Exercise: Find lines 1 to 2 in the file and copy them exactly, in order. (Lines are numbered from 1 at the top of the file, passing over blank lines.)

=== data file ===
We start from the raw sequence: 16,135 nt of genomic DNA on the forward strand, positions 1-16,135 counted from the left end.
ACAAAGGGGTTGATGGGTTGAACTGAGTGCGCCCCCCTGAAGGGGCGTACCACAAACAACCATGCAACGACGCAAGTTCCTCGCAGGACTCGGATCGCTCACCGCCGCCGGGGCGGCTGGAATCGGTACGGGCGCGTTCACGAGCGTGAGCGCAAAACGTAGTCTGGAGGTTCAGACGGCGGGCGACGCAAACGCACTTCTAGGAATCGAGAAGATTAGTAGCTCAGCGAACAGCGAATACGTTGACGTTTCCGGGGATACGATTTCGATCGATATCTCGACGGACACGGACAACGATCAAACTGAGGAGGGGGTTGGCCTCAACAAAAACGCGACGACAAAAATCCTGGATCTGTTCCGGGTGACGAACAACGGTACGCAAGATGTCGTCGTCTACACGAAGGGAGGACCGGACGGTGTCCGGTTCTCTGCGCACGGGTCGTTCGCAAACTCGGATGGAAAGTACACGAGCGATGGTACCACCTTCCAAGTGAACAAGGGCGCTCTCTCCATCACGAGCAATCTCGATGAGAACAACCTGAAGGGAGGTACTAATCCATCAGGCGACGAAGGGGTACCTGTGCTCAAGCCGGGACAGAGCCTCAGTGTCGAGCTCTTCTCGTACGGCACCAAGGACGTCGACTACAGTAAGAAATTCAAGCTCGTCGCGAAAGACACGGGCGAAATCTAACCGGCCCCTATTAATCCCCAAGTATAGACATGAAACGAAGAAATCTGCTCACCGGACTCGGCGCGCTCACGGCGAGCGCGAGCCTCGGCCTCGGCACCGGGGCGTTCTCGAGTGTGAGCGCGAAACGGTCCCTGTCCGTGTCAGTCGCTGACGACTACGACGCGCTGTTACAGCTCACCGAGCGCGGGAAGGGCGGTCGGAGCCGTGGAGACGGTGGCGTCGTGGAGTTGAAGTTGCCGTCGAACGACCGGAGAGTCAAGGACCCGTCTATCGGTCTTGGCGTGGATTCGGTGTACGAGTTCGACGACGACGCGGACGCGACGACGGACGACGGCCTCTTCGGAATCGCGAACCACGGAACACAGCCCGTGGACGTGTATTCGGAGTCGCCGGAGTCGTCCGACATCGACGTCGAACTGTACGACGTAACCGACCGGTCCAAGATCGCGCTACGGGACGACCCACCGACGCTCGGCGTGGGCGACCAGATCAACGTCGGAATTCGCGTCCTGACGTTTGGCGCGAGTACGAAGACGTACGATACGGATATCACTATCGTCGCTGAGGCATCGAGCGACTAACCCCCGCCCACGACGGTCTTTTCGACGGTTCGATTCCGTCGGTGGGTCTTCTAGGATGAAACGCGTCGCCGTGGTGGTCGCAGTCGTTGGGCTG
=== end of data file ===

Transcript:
We start from the raw sequence: 16,135 nt of genomic DNA on the forward strand, positions 1-16,135 counted from the left end.
ACAAAGGGGTTGATGGGTTGAACTGAGTGCGCCCCCCTGAAGGGGCGTACCACAAACAACCATGCAACGACGCAAGTTCCTCGCAGGACTCGGATCGCTCACCGCCGCCGGGGCGGCTGGAATCGGTACGGGCGCGTTCACGAGCGTGAGCGCAAAACGTAGTCTGGAGGTTCAGACGGCGGGCGACGCAAACGCACTTCTAGGAATCGAGAAGATTAGTAGCTCAGCGAACAGCGAATACGTTGACGTTTCCGGGGATACGATTTCGATCGATATCTCGACGGACACGGACAACGATCAAACTGAGGAGGGGGTTGGCCTCAACAAAAACGCGACGACAAAAATCCTGGATCTGTTCCGGGTGACGAACAACGGTACGCAAGATGTCGTCGTCTACACGAAGGGAGGACCGGACGGTGTCCGGTTCTCTGCGCACGGGTCGTTCGCAAACTCGGATGGAAAGTACACGAGCGATGGTACCACCTTCCAAGTGAACAAGGGCGCTCTCTCCATCACGAGCAATCTCGATGAGAACAACCTGAAGGGAGGTACTAATCCATCAGGCGACGAAGGGGTACCTGTGCTCAAGCCGGGACAGAGCCTCAGTGTCGAGCTCTTCTCGTACGGCACCAAGGACGTCGACTACAGTAAGAAATTCAAGCTCGTCGCGAAAGACACGGGCGAAATCTAACCGGCCCCTATTAATCCCCAAGTATAGACATGAAACGAAGAAATCTGCTCACCGGACTCGGCGCGCTCACGGCGAGCGCGAGCCTCGGCCTCGGCACCGGGGCGTTCTCGAGTGTGAGCGCGAAACGGTCCCTGTCCGTGTCAGTCGCTGACGACTACGACGCGCTGTTACAGCTCACCGAGCGCGGGAAGGGCGGTCGGAGCCGTGGAGACGGTGGCGTCGTGGAGTTGAAGTTGCCGTCGAACGACCGGAGAGTCAAGGACCCGTCTATCGGTCTTGGCGTGGATTCGGTGTACGAGTTCGACGACGACGCGGACGCGACGACGGACGACGGCCTCTTCGGAATCGCGAACCACGGAACACAGCCCGTGGACGTGTATTCGGAGTCGCCGGAGTCGTCCGACATCGACGTCGAACTGTACGACGTAACCGACCGGTCCAAGATCGCGCTACGGGACGACCCACCGACGCTCGGCGTGGGCGACCAGATCAACGTCGGAATTCGCGTCCTGACGTTTGGCGCGAGTACGAAGACGTACGATACGGATATCACTATCGTCGCTGAGGCATCGAGCGACTAACCCCCGCCCACGACGGTCTTTTCGACGGTTCGATTCCGTCGGTGGGTCTTCTAGGATGAAACGCGTCGCCGTGGTGGTCGCAGTCGTTGGGCTG